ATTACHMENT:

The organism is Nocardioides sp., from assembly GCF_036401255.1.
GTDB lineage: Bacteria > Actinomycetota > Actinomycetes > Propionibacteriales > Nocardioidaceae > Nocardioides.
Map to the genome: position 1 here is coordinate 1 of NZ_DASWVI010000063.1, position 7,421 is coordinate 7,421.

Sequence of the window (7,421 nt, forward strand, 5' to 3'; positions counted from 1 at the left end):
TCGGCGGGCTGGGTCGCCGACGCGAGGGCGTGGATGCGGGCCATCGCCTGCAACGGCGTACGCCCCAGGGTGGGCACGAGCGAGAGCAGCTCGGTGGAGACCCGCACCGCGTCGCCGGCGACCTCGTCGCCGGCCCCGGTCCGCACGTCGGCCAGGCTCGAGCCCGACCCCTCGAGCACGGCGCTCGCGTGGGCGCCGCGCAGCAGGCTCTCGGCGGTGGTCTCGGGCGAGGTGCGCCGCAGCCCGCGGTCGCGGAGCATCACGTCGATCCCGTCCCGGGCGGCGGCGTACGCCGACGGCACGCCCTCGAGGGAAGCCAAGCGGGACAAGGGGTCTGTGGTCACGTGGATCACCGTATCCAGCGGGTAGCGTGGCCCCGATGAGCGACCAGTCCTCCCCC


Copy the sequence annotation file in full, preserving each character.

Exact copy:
The organism is Nocardioides sp., from assembly GCF_036401255.1.
GTDB lineage: Bacteria > Actinomycetota > Actinomycetes > Propionibacteriales > Nocardioidaceae > Nocardioides.
Map to the genome: position 1 here is coordinate 1 of NZ_DASWVI010000063.1, position 7,421 is coordinate 7,421.

Sequence of the window (7,421 nt, forward strand, 5' to 3'; positions counted from 1 at the left end):
TCGGCGGGCTGGGTCGCCGACGCGAGGGCGTGGATGCGGGCCATCGCCTGCAACGGCGTACGCCCCAGGGTGGGCACGAGCGAGAGCAGCTCGGTGGAGACCCGCACCGCGTCGCCGGCGACCTCGTCGCCGGCCCCGGTCCGCACGTCGGCCAGGCTCGAGCCCGACCCCTCGAGCACGGCGCTCGCGTGGGCGCCGCGCAGCAGGCTCTCGGCGGTGGTCTCGGGCGAGGTGCGCCGCAGCCCGCGGTCGCGGAGCATCACGTCGATCCCGTCCCGGGCGGCGGCGTACGCCGACGGCACGCCCTCGAGGGAAGCCAAGCGGGACAAGGGGTCTGTGGTCACGTGGATCACCGTATCCAGCGGGTAGCGTGGCCCCGATGAGCGACCAGTCCTCCCCC